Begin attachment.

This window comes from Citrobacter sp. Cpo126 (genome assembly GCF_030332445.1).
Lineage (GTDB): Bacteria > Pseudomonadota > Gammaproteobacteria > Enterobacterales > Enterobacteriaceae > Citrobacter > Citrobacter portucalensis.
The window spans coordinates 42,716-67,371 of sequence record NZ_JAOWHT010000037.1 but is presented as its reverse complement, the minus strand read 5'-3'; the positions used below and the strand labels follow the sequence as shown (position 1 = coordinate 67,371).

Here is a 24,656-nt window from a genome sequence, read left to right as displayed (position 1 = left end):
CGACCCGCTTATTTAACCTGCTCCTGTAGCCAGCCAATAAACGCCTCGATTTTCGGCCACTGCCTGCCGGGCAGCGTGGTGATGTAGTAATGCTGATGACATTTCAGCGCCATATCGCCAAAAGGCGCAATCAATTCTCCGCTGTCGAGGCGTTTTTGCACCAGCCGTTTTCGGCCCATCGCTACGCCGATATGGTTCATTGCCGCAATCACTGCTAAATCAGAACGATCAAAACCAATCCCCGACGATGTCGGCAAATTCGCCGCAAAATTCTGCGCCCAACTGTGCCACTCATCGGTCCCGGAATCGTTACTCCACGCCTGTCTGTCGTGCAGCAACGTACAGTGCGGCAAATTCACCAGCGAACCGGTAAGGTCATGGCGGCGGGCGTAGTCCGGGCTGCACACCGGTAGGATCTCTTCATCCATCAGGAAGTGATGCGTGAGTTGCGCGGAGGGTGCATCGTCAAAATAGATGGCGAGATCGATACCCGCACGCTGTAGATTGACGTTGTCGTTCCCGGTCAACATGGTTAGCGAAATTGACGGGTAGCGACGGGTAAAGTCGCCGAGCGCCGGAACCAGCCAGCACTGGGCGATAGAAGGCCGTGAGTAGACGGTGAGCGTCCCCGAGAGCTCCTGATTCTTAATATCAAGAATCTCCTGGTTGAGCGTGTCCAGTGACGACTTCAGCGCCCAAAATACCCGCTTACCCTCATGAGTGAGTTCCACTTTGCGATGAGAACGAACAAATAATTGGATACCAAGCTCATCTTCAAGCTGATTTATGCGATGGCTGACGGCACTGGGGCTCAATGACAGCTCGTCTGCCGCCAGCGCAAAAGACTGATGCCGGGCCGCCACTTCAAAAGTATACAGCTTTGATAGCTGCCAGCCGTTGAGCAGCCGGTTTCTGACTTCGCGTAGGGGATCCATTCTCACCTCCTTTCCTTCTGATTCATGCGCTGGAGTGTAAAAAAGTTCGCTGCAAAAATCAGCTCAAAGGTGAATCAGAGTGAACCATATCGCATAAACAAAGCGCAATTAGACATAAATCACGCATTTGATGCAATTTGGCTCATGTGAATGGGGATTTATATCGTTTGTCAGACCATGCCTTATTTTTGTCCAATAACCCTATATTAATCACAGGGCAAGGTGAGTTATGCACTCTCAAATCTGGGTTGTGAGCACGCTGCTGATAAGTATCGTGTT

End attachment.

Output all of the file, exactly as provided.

This window comes from Citrobacter sp. Cpo126 (genome assembly GCF_030332445.1).
Lineage (GTDB): Bacteria > Pseudomonadota > Gammaproteobacteria > Enterobacterales > Enterobacteriaceae > Citrobacter > Citrobacter portucalensis.
The window spans coordinates 42,716-67,371 of sequence record NZ_JAOWHT010000037.1 but is presented as its reverse complement, the minus strand read 5'-3'; the positions used below and the strand labels follow the sequence as shown (position 1 = coordinate 67,371).

Here is a 24,656-nt window from a genome sequence, read left to right as displayed (position 1 = left end):
CGACCCGCTTATTTAACCTGCTCCTGTAGCCAGCCAATAAACGCCTCGATTTTCGGCCACTGCCTGCCGGGCAGCGTGGTGATGTAGTAATGCTGATGACATTTCAGCGCCATATCGCCAAAAGGCGCAATCAATTCTCCGCTGTCGAGGCGTTTTTGCACCAGCCGTTTTCGGCCCATCGCTACGCCGATATGGTTCATTGCCGCAATCACTGCTAAATCAGAACGATCAAAACCAATCCCCGACGATGTCGGCAAATTCGCCGCAAAATTCTGCGCCCAACTGTGCCACTCATCGGTCCCGGAATCGTTACTCCACGCCTGTCTGTCGTGCAGCAACGTACAGTGCGGCAAATTCACCAGCGAACCGGTAAGGTCATGGCGGCGGGCGTAGTCCGGGCTGCACACCGGTAGGATCTCTTCATCCATCAGGAAGTGATGCGTGAGTTGCGCGGAGGGTGCATCGTCAAAATAGATGGCGAGATCGATACCCGCACGCTGTAGATTGACGTTGTCGTTCCCGGTCAACATGGTTAGCGAAATTGACGGGTAGCGACGGGTAAAGTCGCCGAGCGCCGGAACCAGCCAGCACTGGGCGATAGAAGGCCGTGAGTAGACGGTGAGCGTCCCCGAGAGCTCCTGATTCTTAATATCAAGAATCTCCTGGTTGAGCGTGTCCAGTGACGACTTCAGCGCCCAAAATACCCGCTTACCCTCATGAGTGAGTTCCACTTTGCGATGAGAACGAACAAATAATTGGATACCAAGCTCATCTTCAAGCTGATTTATGCGATGGCTGACGGCACTGGGGCTCAATGACAGCTCGTCTGCCGCCAGCGCAAAAGACTGATGCCGGGCCGCCACTTCAAAAGTATACAGCTTTGATAGCTGCCAGCCGTTGAGCAGCCGGTTTCTGACTTCGCGTAGGGGATCCATTCTCACCTCCTTTCCTTCTGATTCATGCGCTGGAGTGTAAAAAAGTTCGCTGCAAAAATCAGCTCAAAGGTGAATCAGAGTGAACCATATCGCATAAACAAAGCGCAATTAGACATAAATCACGCATTTGATGCAATTTGGCTCATGTGAATGGGGATTTATATCGTTTGTCAGACCATGCCTTATTTTTGTCCAATAACCCTATATTAATCACAGGGCAAGGTGAGTTATGCACTCTCAAATCTGGGTTGTGAGCACGCTGCTGATAAGTATCGTGTT